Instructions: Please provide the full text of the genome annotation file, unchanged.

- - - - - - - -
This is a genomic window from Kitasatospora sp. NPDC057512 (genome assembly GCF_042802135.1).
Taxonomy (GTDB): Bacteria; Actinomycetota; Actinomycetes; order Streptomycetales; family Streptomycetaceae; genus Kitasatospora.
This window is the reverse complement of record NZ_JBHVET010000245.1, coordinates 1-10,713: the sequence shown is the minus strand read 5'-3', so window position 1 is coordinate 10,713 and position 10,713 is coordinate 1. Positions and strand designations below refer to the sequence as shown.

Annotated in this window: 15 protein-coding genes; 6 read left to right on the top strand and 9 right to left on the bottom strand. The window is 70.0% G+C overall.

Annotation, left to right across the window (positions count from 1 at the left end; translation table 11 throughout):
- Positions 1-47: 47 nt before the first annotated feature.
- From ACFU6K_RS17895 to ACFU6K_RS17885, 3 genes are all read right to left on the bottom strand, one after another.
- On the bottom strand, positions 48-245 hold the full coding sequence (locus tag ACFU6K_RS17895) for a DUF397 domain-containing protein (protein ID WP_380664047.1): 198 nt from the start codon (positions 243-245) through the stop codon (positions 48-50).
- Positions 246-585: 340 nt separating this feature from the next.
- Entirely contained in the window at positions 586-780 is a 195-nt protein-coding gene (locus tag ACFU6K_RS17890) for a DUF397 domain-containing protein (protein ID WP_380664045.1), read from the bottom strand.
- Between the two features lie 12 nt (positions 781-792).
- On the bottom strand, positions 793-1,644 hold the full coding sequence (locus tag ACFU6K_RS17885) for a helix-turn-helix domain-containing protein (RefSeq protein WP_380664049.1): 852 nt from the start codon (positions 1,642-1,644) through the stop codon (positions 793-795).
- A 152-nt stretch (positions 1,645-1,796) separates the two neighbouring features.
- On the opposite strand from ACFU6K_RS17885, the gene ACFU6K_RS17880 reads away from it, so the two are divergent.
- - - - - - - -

This is a genomic window from Kitasatospora sp. NPDC057512 (genome assembly GCF_042802135.1).
Taxonomy (GTDB): Bacteria; Actinomycetota; Actinomycetes; order Streptomycetales; family Streptomycetaceae; genus Kitasatospora.
This window is the reverse complement of record NZ_JBHVET010000245.1, coordinates 1-10,713: the sequence shown is the minus strand read 5'-3', so window position 1 is coordinate 10,713 and position 10,713 is coordinate 1. Positions and strand designations below refer to the sequence as shown.

Annotated in this window: 15 protein-coding genes; 6 read left to right on the top strand and 9 right to left on the bottom strand. The window is 70.0% G+C overall.

Annotation, left to right across the window (positions count from 1 at the left end; translation table 11 throughout):
- Positions 1-47: 47 nt before the first annotated feature.
- From ACFU6K_RS17895 to ACFU6K_RS17885, 3 genes are all read right to left on the bottom strand, one after another.
- On the bottom strand, positions 48-245 hold the full coding sequence (locus tag ACFU6K_RS17895) for a DUF397 domain-containing protein (protein ID WP_380664047.1): 198 nt from the start codon (positions 243-245) through the stop codon (positions 48-50).
- Positions 246-585: 340 nt separating this feature from the next.
- Entirely contained in the window at positions 586-780 is a 195-nt protein-coding gene (locus tag ACFU6K_RS17890) for a DUF397 domain-containing protein (protein ID WP_380664045.1), read from the bottom strand.
- Between the two features lie 12 nt (positions 781-792).
- On the bottom strand, positions 793-1,644 hold the full coding sequence (locus tag ACFU6K_RS17885) for a helix-turn-helix domain-containing protein (RefSeq protein WP_380664049.1): 852 nt from the start codon (positions 1,642-1,644) through the stop codon (positions 793-795).
- A 152-nt stretch (positions 1,645-1,796) separates the two neighbouring features.
- On the opposite strand from ACFU6K_RS17885, the gene ACFU6K_RS17880 reads away from it, so the two are divergent.